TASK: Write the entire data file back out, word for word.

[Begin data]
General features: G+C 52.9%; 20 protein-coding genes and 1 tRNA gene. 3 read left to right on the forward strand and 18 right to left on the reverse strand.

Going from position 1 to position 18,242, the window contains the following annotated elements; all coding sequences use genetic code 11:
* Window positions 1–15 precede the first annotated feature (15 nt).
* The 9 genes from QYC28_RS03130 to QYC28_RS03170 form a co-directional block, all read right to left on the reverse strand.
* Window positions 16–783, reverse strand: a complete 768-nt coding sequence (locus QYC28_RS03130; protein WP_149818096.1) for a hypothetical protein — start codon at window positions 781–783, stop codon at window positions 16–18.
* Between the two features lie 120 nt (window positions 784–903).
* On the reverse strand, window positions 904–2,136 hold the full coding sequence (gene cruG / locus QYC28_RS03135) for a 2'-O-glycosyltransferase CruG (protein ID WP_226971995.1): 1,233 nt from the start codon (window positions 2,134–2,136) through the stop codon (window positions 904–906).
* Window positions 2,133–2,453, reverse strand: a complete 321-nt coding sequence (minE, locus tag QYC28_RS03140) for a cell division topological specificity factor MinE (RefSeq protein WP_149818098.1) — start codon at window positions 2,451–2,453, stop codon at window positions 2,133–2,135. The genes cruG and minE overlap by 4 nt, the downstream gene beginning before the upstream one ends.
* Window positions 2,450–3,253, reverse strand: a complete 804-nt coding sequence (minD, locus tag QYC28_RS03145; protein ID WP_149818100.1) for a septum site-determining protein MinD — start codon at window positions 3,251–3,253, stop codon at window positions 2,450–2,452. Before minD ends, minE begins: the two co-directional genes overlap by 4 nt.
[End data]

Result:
General features: G+C 52.9%; 20 protein-coding genes and 1 tRNA gene. 3 read left to right on the forward strand and 18 right to left on the reverse strand.

Going from position 1 to position 18,242, the window contains the following annotated elements; all coding sequences use genetic code 11:
* Window positions 1–15 precede the first annotated feature (15 nt).
* The 9 genes from QYC28_RS03130 to QYC28_RS03170 form a co-directional block, all read right to left on the reverse strand.
* Window positions 16–783, reverse strand: a complete 768-nt coding sequence (locus QYC28_RS03130; protein WP_149818096.1) for a hypothetical protein — start codon at window positions 781–783, stop codon at window positions 16–18.
* Between the two features lie 120 nt (window positions 784–903).
* On the reverse strand, window positions 904–2,136 hold the full coding sequence (gene cruG / locus QYC28_RS03135) for a 2'-O-glycosyltransferase CruG (protein ID WP_226971995.1): 1,233 nt from the start codon (window positions 2,134–2,136) through the stop codon (window positions 904–906).
* Window positions 2,133–2,453, reverse strand: a complete 321-nt coding sequence (minE, locus tag QYC28_RS03140) for a cell division topological specificity factor MinE (RefSeq protein WP_149818098.1) — start codon at window positions 2,451–2,453, stop codon at window positions 2,133–2,135. The genes cruG and minE overlap by 4 nt, the downstream gene beginning before the upstream one ends.
* Window positions 2,450–3,253, reverse strand: a complete 804-nt coding sequence (minD, locus tag QYC28_RS03145; protein ID WP_149818100.1) for a septum site-determining protein MinD — start codon at window positions 3,251–3,253, stop codon at window positions 2,450–2,452. Before minD ends, minE begins: the two co-directional genes overlap by 4 nt.